The Fourth Circuit of the U.S. Court of Appeals on July 26 struck down the latest permit the U.S. Fish and Wildlife Service (FWS) had issued for the Atlantic Coast Pipeline (ACP). The issue arose from a requirement in the Endangered Species Act that (quoting from the decision) “the proposed pipeline will not jeopardize the continued existence of several endangered and threatened species that are likely to be impacted by pipeline construction. As relevant here, the Biological Opinion concluded that the pipeline will not jeopardize four species: the rusty patched bumble bee, clubshell, Indiana bat, or Madison Cave isopod.”
The FWS issued an opinion in 2017 stating that the ACP did not endanger any endangered species. The permit was challenged in a lawsuit filed by the Southern Environmental Law Center (SELC) on behalf of the Defenders of Wildlife, Sierra Club and the Virginia Wilderness Committee (the latter two organizations are ABRA members).
In response to that legal challenge the Fourth Circuit in May 2018 vacated the FWS permit, which it explained in its opinion (not issued until August 6) that the “FWS’s vague and unenforceable take limits are arbitrary and capricious.” The agency reissued a new permit in September 2018, which was again challenged by the same plaintiffs. The Fourth Circuit stayed the new permit and, in response to that, the Atlantic Coast Pipeline, LLC suspended all construction of the project in late 2018. The case was argued on May 9, 2019 (see ABRA Update #232, May 10, 2019).
In its July 26 opinion, the Fourth Circuit stated:
Specifically, Petitioners assert that FWS improperly determined that pipeline construction will not jeopardize the rusty patched bumble bee or the clubshell, and they challenge the validity of the take limits imposed for the Indiana bat and the Madison Cave isopod. Because we find that FWS arbitrarily reached its no-jeopardy conclusions and failed to correct the deficiencies in the take limits that we identified in the previous appeal, we grant the petition and vacate the 2018 Biological Opinion (BiOp) and Incidental Take Statement.(ITC)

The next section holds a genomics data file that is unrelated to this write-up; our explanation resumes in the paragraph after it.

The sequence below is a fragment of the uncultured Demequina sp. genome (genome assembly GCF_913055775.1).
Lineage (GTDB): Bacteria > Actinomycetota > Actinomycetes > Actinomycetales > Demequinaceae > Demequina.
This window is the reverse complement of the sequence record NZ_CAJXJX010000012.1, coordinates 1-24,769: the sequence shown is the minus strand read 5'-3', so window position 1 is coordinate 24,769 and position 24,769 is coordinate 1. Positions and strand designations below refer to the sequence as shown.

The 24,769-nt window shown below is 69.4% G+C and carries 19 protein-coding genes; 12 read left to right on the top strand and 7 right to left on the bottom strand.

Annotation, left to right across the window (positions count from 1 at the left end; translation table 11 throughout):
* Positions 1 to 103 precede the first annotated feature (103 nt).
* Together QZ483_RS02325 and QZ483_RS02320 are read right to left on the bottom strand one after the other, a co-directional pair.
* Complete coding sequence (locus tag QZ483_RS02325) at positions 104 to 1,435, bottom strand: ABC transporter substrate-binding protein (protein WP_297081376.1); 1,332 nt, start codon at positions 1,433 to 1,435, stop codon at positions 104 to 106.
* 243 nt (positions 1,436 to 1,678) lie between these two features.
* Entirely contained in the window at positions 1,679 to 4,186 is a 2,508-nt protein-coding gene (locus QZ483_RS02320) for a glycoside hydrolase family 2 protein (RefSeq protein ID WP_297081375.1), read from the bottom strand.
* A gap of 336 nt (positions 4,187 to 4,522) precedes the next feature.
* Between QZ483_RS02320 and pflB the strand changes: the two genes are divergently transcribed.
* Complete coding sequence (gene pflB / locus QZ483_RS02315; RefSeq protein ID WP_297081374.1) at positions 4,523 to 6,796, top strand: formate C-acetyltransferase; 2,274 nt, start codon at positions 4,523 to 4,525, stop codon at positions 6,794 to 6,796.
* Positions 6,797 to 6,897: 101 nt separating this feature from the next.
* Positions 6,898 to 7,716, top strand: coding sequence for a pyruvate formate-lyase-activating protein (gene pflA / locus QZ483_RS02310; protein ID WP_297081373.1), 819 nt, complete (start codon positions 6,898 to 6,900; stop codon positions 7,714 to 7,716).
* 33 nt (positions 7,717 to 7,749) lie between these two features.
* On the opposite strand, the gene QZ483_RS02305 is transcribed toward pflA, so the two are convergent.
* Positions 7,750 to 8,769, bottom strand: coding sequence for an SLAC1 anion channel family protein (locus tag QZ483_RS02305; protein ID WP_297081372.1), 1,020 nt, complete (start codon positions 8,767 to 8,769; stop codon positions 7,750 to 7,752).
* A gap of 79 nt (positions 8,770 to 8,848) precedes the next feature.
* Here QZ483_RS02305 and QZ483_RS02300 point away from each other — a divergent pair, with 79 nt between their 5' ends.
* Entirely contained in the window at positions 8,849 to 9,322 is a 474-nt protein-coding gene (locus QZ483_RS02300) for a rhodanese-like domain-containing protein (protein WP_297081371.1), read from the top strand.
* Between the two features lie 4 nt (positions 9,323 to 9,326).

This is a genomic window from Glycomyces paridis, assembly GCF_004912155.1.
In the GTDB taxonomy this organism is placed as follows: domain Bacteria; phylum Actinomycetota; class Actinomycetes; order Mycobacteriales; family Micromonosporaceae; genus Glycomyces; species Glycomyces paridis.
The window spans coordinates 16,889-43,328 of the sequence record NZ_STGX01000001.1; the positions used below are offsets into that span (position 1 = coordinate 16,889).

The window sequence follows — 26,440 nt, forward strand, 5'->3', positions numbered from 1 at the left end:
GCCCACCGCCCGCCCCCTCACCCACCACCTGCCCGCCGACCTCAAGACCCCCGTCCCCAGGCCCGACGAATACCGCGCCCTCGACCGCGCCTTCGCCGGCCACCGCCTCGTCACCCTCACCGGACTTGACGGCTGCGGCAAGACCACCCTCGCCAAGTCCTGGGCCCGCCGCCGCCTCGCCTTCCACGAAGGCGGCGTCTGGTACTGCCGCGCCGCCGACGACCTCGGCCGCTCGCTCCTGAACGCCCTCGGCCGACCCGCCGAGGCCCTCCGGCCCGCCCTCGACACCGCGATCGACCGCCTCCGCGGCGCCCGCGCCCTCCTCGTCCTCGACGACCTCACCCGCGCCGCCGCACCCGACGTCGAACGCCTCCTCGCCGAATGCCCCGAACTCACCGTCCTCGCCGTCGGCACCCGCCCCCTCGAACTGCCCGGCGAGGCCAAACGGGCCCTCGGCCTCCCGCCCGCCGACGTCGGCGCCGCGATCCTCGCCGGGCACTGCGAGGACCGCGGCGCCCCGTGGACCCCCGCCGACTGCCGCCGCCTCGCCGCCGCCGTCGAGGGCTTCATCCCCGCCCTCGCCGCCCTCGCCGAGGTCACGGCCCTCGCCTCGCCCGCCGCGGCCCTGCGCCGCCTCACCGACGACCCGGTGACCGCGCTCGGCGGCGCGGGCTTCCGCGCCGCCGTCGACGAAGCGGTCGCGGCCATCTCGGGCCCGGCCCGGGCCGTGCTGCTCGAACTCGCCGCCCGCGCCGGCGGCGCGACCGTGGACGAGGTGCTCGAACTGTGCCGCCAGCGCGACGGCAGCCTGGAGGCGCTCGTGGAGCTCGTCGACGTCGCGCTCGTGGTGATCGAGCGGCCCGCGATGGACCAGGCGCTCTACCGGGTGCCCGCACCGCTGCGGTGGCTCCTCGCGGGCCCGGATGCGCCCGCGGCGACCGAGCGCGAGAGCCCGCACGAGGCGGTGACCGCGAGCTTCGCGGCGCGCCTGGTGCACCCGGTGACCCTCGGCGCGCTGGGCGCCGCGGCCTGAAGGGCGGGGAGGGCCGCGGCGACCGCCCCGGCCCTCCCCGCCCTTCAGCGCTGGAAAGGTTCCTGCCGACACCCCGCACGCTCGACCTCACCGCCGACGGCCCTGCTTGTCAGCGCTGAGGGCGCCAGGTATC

Much of the Court’s opinion focused on the inadequacies of FWS in analyzing the potential impact of the ACP on the rusty patch bumblebee (RPBB). It concluded:
In sum, the 2018 BiOp’s conclusion that the ACP will not jeopardize the RPBB in Bath County, Virginia, is arbitrary and capricious because it runs counter to available evidence, relies on data without providing a meaningful basis for that reliance, fails to consider the species’s status as a whole, and fails to consider the pipeline’s impacts on RPBB recovery.
The Court also criticized the agency for its rush to judgment in issuing the second BiOp:
We cannot ignore that it took FWS a mere 19 days to issue the 2018 BiOp and ITS after FERC resumed formal consultation with the agency following our first decision in this matter. In fast-tracking its decisions, the agency appears to have lost sight of its mandate under the ESA: “to protect and conserve endangered and threatened species and their habitats.”
In response to the Court’s decision, Dominion Energy Aaron Ruby stated:
“Based on the clear direction provided by the court in today’s opinion, we expect FERC and the Fish and Wildlife Service will be able to immediately begin working to correct the issues identified by the court. Once the new Biological Opinion and Incidental Take Statement are issued, we will seek the necessary approval from the Federal Energy Regulatory Commission to resume construction. We’re confident we remain on track to complete the project by late 2021.”